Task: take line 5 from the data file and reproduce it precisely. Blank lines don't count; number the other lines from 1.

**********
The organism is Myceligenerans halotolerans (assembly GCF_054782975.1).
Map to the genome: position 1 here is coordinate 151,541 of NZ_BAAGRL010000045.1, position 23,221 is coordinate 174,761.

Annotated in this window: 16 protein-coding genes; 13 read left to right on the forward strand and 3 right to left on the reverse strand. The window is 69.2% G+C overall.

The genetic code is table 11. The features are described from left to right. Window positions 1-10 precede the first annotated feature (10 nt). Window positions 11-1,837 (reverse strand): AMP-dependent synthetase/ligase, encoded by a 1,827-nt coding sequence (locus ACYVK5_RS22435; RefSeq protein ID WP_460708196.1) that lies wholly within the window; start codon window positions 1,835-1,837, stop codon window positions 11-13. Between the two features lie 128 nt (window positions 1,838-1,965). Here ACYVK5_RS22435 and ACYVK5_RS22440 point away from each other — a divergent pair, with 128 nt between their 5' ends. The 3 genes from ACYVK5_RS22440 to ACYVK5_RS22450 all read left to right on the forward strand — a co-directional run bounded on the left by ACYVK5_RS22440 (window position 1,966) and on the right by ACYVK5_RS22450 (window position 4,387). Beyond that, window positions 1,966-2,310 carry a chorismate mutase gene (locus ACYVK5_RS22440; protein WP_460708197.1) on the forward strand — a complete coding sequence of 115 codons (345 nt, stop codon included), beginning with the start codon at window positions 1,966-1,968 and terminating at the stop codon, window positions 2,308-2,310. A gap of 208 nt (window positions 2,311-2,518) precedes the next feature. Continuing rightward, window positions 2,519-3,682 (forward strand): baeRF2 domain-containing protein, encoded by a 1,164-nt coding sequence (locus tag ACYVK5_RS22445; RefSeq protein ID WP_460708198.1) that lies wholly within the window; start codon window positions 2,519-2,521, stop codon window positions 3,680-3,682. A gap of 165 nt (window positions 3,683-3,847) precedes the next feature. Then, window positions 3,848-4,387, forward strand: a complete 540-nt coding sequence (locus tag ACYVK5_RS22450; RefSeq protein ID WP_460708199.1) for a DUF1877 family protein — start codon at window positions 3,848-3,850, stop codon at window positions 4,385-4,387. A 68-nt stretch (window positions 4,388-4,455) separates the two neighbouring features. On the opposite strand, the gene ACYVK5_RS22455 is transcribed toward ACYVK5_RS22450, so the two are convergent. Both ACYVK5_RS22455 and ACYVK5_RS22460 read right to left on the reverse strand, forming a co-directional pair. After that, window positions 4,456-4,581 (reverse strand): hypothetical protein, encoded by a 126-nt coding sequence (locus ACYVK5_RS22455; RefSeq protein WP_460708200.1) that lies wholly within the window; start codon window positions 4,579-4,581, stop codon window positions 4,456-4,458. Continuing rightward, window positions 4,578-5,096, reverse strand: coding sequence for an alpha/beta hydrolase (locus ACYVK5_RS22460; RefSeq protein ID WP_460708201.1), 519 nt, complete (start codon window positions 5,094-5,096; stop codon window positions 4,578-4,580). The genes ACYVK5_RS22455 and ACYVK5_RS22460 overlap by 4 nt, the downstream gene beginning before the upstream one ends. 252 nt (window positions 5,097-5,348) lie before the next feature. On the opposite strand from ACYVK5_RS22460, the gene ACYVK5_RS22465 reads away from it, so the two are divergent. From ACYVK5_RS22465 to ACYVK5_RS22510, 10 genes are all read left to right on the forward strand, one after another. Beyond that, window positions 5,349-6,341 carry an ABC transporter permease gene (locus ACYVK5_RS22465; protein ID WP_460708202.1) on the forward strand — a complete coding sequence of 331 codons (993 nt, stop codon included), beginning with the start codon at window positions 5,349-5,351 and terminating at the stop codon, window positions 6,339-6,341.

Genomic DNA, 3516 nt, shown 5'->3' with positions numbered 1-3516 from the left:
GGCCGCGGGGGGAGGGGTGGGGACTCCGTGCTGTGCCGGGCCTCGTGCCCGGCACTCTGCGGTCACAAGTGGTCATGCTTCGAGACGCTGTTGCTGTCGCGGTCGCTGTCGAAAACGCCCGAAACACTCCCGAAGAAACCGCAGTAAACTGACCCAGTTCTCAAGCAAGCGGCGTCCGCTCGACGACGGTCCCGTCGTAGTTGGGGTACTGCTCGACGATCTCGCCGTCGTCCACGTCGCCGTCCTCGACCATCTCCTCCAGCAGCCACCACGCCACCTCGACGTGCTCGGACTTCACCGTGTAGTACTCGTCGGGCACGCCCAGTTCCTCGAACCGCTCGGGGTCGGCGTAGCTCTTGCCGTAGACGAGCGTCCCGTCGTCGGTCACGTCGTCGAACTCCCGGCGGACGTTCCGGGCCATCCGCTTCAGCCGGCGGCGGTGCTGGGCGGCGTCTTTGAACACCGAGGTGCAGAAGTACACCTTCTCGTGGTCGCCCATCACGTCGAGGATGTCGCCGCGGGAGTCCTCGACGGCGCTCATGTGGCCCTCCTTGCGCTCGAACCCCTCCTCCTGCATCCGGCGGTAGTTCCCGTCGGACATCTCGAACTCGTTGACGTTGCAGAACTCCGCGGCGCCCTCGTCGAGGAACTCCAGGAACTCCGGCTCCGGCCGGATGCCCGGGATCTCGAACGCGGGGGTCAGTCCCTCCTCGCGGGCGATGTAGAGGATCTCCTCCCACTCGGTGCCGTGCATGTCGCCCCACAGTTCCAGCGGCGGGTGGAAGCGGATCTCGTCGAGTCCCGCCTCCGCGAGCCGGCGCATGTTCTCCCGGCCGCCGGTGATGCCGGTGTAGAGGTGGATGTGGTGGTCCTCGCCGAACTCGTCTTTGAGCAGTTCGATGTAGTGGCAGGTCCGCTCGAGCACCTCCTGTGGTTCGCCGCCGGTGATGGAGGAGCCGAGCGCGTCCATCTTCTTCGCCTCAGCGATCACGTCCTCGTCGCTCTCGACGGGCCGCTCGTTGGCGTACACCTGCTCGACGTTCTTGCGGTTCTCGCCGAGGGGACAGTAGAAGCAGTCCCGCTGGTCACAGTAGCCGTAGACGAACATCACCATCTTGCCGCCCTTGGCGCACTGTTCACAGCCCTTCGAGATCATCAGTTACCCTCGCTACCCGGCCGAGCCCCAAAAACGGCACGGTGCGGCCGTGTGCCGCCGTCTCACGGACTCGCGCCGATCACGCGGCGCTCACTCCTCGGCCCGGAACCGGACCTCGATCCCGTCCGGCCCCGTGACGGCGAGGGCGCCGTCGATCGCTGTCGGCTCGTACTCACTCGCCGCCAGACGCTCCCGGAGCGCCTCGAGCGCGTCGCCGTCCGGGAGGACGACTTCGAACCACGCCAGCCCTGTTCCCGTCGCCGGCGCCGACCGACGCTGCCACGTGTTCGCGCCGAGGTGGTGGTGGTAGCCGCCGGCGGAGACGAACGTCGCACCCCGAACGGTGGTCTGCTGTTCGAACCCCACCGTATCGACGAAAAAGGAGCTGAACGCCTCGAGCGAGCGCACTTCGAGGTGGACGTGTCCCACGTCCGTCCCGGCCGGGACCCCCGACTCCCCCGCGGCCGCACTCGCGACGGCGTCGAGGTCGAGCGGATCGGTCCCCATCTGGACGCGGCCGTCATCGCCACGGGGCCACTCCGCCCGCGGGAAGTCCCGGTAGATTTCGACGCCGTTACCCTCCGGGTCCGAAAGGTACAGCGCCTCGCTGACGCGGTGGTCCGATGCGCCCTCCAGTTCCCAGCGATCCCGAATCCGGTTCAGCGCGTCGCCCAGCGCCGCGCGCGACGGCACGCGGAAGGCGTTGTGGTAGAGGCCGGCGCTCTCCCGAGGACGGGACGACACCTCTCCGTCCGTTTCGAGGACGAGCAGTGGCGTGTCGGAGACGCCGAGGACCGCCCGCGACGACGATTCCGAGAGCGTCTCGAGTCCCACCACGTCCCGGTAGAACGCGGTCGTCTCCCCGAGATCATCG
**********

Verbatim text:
Genomic DNA, 3516 nt, shown 5'->3' with positions numbered 1-3516 from the left: